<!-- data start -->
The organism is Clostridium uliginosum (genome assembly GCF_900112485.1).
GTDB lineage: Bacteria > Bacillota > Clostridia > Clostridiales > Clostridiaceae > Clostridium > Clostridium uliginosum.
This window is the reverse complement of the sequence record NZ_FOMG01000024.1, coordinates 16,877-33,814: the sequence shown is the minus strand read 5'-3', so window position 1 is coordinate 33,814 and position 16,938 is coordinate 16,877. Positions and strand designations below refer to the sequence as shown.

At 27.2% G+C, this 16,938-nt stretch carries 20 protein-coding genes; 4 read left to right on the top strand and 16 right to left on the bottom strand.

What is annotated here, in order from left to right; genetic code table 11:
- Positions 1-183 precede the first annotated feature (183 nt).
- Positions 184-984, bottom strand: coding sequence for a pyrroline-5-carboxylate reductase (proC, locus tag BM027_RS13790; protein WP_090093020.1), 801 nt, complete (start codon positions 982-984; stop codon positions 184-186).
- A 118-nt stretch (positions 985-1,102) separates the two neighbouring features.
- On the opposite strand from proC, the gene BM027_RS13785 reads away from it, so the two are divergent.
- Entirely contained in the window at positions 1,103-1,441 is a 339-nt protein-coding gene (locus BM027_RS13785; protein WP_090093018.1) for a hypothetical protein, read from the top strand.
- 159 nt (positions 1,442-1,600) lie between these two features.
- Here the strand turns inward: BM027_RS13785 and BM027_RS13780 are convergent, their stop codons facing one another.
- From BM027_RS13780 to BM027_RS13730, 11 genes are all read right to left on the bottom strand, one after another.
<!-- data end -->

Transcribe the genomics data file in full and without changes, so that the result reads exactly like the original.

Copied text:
The organism is Clostridium uliginosum (genome assembly GCF_900112485.1).
GTDB lineage: Bacteria > Bacillota > Clostridia > Clostridiales > Clostridiaceae > Clostridium > Clostridium uliginosum.
This window is the reverse complement of the sequence record NZ_FOMG01000024.1, coordinates 16,877-33,814: the sequence shown is the minus strand read 5'-3', so window position 1 is coordinate 33,814 and position 16,938 is coordinate 16,877. Positions and strand designations below refer to the sequence as shown.

At 27.2% G+C, this 16,938-nt stretch carries 20 protein-coding genes; 4 read left to right on the top strand and 16 right to left on the bottom strand.

What is annotated here, in order from left to right; genetic code table 11:
- Positions 1-183 precede the first annotated feature (183 nt).
- Positions 184-984, bottom strand: coding sequence for a pyrroline-5-carboxylate reductase (proC, locus tag BM027_RS13790; protein WP_090093020.1), 801 nt, complete (start codon positions 982-984; stop codon positions 184-186).
- A 118-nt stretch (positions 985-1,102) separates the two neighbouring features.
- On the opposite strand from proC, the gene BM027_RS13785 reads away from it, so the two are divergent.
- Entirely contained in the window at positions 1,103-1,441 is a 339-nt protein-coding gene (locus BM027_RS13785; protein WP_090093018.1) for a hypothetical protein, read from the top strand.
- 159 nt (positions 1,442-1,600) lie between these two features.
- Here the strand turns inward: BM027_RS13785 and BM027_RS13780 are convergent, their stop codons facing one another.
- From BM027_RS13780 to BM027_RS13730, 11 genes are all read right to left on the bottom strand, one after another.